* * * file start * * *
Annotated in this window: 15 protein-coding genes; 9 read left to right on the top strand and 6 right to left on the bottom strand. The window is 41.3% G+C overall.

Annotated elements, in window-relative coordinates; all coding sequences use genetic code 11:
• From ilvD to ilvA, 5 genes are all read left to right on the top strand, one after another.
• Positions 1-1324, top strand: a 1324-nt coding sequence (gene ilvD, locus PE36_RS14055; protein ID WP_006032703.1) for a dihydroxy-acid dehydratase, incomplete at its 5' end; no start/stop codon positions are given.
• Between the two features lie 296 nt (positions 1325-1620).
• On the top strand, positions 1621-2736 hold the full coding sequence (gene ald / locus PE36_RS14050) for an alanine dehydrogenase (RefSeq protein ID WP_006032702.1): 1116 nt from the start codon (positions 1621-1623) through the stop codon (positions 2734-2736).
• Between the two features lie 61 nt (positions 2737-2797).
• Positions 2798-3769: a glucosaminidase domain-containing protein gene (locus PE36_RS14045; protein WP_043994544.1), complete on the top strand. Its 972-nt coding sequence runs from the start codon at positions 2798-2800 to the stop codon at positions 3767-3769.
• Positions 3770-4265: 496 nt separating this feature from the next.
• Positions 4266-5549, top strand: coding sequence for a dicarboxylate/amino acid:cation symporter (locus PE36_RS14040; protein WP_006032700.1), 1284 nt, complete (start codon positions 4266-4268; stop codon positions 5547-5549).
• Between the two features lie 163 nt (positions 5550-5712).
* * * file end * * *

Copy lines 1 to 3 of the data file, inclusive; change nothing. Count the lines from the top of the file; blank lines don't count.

Annotated in this window: 15 protein-coding genes; 9 read left to right on the top strand and 6 right to left on the bottom strand. The window is 41.3% G+C overall.

Annotated elements, in window-relative coordinates; all coding sequences use genetic code 11:
• From ilvD to ilvA, 5 genes are all read left to right on the top strand, one after another.